Currently Offered Topics / Aktuelle angebotene Themen fuer Abschlussarbeiten

We offer these current topics for Bachelor and Master students at TU Darmstadt. In addition, we are usually happy to devise new topics on request to suit the abilities of excellent students. Please DIRECTLY contact the thesis advisor if you are interested in one of these topics.

Learning a Friction Hystersis with MOSAIC

Scope: Master's thesis, Bachelor thesis
Advisor: Jan Peters
Start: ASAP
Topic: Inspired by results in neuroscience, especially in the Cerebellum, Kawato & Wolpert [1] introduced the idea of the MOSAIC (modular selection and identification for control) learning architecture. In this architecture, local forward models, i.e., models that predict future states and events, are learned directly from observations. Based on the prediction accuracy of these models, corresponding inverse models can be learned. In this thesis, we want to focus on the problem of learning to control a robot system with a hysteresis in its friction.

On the relation between actor-critic methods and generative adversarial networks

Scope: Master's thesis
Advisor: Boris Belousov
Start: Winter Semester 2017-2018
Topic: In actor-critic architectures for reinforcement learning, an actor performs actions which are subsequently evaluated by a critic. Using the principle of Lagrange duality, one can formalize the search for an optimal actor-critic pair as a minimax problem. Generative adversarial networks (GANs) have been introduced in a different context but nevertheless bear a close resemblance of the actor-critic approach in that they employ a generator for creating samples and a discriminator for evaluating their quality, optimization of which is again formalized as a minimax problem. High-level similarity between the approaches was pointed out by Finn et al. [1] and Pfau & Vinyals [2]. This thesis makes the connection concrete by embedding GANs in the framework of entropy regularized policy search.

Automated reward generation for goal directed dynamics

Scope: Master's thesis, Bachelor's thesis
Advisor: Boris Belousov
Start: Summer Semester 2018
Topic: Recent advances in optimization for control of multi-joint systems with contact brought by Goal Directed Dynamics allow for the use of an immediate cost as a high-level command to a robot. Greedy optimization with respect to such a short-term cost may yield unsatisfactory performance unless the cost turns out to be a reasonable approximation of a long-term value function. This thesis investigates the feasibility of automatic generation of immediate costs from high-level goals.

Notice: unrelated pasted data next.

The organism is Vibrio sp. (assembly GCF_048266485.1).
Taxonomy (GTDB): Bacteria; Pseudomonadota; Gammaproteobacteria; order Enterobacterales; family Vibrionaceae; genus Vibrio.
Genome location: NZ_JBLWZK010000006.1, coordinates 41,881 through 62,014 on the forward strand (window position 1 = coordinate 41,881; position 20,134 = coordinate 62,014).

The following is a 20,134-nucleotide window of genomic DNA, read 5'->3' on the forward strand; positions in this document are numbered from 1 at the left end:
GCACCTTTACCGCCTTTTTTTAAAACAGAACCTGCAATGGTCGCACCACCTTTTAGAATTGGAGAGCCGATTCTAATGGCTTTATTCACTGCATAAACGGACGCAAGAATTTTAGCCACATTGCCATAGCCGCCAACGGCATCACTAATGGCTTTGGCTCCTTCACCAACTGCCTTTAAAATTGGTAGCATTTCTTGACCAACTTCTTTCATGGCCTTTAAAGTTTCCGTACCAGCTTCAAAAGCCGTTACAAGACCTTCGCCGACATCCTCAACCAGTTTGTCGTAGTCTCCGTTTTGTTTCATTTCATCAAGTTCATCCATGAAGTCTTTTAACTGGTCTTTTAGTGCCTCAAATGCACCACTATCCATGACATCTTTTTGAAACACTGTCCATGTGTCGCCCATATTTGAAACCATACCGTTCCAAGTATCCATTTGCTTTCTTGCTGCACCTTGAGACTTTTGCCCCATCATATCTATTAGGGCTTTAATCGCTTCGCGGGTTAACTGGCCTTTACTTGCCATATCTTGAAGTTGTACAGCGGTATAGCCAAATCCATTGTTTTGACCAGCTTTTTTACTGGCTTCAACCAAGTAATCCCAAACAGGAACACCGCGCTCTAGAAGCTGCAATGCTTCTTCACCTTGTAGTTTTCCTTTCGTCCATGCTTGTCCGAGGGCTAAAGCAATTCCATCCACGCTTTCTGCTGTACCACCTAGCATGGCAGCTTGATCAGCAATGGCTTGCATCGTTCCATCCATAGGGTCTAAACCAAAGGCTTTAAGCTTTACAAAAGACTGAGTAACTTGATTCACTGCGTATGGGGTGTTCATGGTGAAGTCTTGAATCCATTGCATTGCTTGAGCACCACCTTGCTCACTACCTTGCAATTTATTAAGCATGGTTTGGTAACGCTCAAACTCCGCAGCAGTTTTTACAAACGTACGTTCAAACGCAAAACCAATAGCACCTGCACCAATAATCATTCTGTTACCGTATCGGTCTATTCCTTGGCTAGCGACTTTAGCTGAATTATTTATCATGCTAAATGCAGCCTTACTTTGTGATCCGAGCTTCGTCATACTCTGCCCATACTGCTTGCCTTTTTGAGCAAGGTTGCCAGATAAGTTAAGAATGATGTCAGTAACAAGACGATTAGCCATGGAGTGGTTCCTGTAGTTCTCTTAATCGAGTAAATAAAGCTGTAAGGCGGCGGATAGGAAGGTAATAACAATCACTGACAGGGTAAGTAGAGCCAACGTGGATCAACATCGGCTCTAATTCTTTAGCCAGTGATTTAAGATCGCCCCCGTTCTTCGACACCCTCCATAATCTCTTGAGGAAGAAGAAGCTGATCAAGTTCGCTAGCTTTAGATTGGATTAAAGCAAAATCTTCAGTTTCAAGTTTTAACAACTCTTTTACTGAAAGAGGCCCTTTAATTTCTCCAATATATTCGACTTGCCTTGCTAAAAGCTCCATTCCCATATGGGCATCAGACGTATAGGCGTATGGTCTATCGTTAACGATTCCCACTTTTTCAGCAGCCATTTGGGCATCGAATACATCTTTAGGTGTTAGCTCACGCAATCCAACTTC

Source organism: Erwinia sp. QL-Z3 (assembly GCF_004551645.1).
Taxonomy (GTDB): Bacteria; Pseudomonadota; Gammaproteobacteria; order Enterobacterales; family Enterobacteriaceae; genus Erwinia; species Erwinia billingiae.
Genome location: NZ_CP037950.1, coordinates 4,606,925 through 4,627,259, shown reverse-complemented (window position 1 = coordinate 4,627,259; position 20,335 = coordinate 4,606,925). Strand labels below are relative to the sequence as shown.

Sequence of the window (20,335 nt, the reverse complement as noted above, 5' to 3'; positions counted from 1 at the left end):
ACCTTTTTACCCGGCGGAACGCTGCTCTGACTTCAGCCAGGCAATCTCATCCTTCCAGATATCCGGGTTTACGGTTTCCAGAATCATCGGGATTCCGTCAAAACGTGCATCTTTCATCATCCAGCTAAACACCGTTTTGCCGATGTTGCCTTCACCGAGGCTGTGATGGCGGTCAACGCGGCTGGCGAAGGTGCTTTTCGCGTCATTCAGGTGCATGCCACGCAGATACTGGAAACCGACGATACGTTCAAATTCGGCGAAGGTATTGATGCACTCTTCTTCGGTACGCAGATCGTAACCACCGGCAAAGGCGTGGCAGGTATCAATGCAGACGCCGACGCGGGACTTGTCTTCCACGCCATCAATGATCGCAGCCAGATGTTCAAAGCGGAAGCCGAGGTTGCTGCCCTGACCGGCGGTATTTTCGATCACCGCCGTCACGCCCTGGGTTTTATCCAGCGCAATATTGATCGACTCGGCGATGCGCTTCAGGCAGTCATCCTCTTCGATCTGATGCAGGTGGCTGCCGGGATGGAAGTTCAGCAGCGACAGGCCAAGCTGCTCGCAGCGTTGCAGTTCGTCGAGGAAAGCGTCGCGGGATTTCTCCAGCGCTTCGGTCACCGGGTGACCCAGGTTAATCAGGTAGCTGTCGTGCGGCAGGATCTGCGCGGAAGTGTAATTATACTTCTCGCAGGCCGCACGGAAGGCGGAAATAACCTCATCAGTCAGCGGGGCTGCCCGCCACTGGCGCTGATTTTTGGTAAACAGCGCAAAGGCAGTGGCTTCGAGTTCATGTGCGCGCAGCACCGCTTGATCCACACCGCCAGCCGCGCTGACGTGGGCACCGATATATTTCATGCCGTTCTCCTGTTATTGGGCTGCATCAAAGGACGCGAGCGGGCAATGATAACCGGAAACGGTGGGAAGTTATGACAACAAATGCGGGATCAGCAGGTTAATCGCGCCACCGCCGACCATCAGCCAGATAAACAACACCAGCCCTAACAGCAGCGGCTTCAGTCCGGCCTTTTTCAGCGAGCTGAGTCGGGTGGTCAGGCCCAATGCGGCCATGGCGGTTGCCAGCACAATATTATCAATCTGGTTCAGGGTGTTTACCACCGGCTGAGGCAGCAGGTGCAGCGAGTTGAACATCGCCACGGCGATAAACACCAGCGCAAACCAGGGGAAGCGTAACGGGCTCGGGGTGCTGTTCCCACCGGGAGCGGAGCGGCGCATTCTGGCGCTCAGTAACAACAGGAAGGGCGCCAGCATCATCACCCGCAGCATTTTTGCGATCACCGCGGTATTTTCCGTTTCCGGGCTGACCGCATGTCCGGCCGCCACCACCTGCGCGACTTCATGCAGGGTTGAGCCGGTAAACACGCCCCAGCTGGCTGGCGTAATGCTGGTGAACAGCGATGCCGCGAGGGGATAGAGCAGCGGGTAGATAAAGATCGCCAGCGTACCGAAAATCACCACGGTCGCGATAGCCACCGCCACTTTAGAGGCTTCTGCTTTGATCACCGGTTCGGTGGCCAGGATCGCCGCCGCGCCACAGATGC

Object Recreation from RGBD-Images for Physics Simulations (temporary title)

Scope: Master's thesis
Advisor: Fabio Muratore
Start: Summer Semester 2018 or later (adaptable to the student's needs)
Topic: Running physics simulations requires to specify all occurring entities in the current scene i.e., the robot as well as the objects. The current solution is to manually write the information into an xml-file in a framework-specific format, which will be loaded before the simulation starts. Despite this being a stable and easy-to-control solution, it becomes tedious for scenes with multiple objects and restricts us to invariant environments.
In order to take one step further in the direction of autonomous robots, we want to develop a software that utilizes the information from a RBG-D camera (similar to the Kinect) and recreates the seen objects in the simulation environment. Therefor, it is necessary to classify the objects' shape (e.g., sphere, cuboid, ect.), retrieve their position in space, extract their physical properties (e.g., mass, extends, ect.), and finally pass this information to the simulator in order to conduct virtual experiments. This thesis will focus on automatic spacial recognition and shape classification of a given set of objects.
What you can expect from us:
(I) an opportunity to implement your own creative solutions with minimal restrictions to the simulation framework used.
(II) method-agnostic and supportive advisor(s)
(III) the possibility to work with the robotics group at the Honda Research Institute and/or the IAS at the TU Darmstadt
What we expect from you:
(I) strong background in computer vision and machine learning
(II) very good knowledge of C++ and Python
(III) high motivation and the ability to work independently

Deep Reinforcement Learning for Partially Observable Markov Decision Processes (POMDPs)

Scope: Master's Thesis
Advisor: Gregor Gebhardt
Start: Summer Semester 2018